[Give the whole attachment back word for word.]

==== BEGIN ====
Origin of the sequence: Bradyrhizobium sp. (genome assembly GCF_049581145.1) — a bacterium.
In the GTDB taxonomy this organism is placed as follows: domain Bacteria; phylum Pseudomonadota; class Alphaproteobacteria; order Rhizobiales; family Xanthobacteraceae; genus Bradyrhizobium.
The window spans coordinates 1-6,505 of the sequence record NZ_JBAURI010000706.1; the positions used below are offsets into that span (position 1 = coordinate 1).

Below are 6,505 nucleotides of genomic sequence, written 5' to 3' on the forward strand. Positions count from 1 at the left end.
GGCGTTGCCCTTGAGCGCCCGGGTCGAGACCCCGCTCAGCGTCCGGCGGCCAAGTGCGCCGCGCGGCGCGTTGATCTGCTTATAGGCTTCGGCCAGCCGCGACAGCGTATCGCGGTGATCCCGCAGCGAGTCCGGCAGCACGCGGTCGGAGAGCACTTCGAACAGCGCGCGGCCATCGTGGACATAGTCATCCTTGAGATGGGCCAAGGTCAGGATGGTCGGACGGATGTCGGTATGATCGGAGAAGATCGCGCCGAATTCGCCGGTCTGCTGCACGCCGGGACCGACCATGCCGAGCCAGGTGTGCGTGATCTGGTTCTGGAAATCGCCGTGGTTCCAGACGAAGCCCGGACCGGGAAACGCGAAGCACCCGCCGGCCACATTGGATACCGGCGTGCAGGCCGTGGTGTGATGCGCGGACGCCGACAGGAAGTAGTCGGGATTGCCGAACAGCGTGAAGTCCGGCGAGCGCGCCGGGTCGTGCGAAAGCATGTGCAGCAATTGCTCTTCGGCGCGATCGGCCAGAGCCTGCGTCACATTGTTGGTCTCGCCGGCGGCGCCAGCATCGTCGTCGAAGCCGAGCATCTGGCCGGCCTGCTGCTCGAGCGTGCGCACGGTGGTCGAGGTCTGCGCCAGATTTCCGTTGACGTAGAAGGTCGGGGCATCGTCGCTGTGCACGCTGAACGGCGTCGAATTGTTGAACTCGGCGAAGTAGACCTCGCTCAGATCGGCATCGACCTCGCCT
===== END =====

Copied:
Origin of the sequence: Bradyrhizobium sp. (genome assembly GCF_049581145.1) — a bacterium.
In the GTDB taxonomy this organism is placed as follows: domain Bacteria; phylum Pseudomonadota; class Alphaproteobacteria; order Rhizobiales; family Xanthobacteraceae; genus Bradyrhizobium.
The window spans coordinates 1-6,505 of the sequence record NZ_JBAURI010000706.1; the positions used below are offsets into that span (position 1 = coordinate 1).

Below are 6,505 nucleotides of genomic sequence, written 5' to 3' on the forward strand. Positions count from 1 at the left end.
GGCGTTGCCCTTGAGCGCCCGGGTCGAGACCCCGCTCAGCGTCCGGCGGCCAAGTGCGCCGCGCGGCGCGTTGATCTGCTTATAGGCTTCGGCCAGCCGCGACAGCGTATCGCGGTGATCCCGCAGCGAGTCCGGCAGCACGCGGTCGGAGAGCACTTCGAACAGCGCGCGGCCATCGTGGACATAGTCATCCTTGAGATGGGCCAAGGTCAGGATGGTCGGACGGATGTCGGTATGATCGGAGAAGATCGCGCCGAATTCGCCGGTCTGCTGCACGCCGGGACCGACCATGCCGAGCCAGGTGTGCGTGATCTGGTTCTGGAAATCGCCGTGGTTCCAGACGAAGCCCGGACCGGGAAACGCGAAGCACCCGCCGGCCACATTGGATACCGGCGTGCAGGCCGTGGTGTGATGCGCGGACGCCGACAGGAAGTAGTCGGGATTGCCGAACAGCGTGAAGTCCGGCGAGCGCGCCGGGTCGTGCGAAAGCATGTGCAGCAATTGCTCTTCGGCGCGATCGGCCAGAGCCTGCGTCACATTGTTGGTCTCGCCGGCGGCGCCAGCATCGTCGTCGAAGCCGAGCATCTGGCCGGCCTGCTGCTCGAGCGTGCGCACGGTGGTCGAGGTCTGCGCCAGATTTCCGTTGACGTAGAAGGTCGGGGCATCGTCGCTGTGCACGCTGAACGGCGTCGAATTGTTGAACTCGGCGAAGTAGACCTCGCTCAGATCGGCATCGACCTCGCCT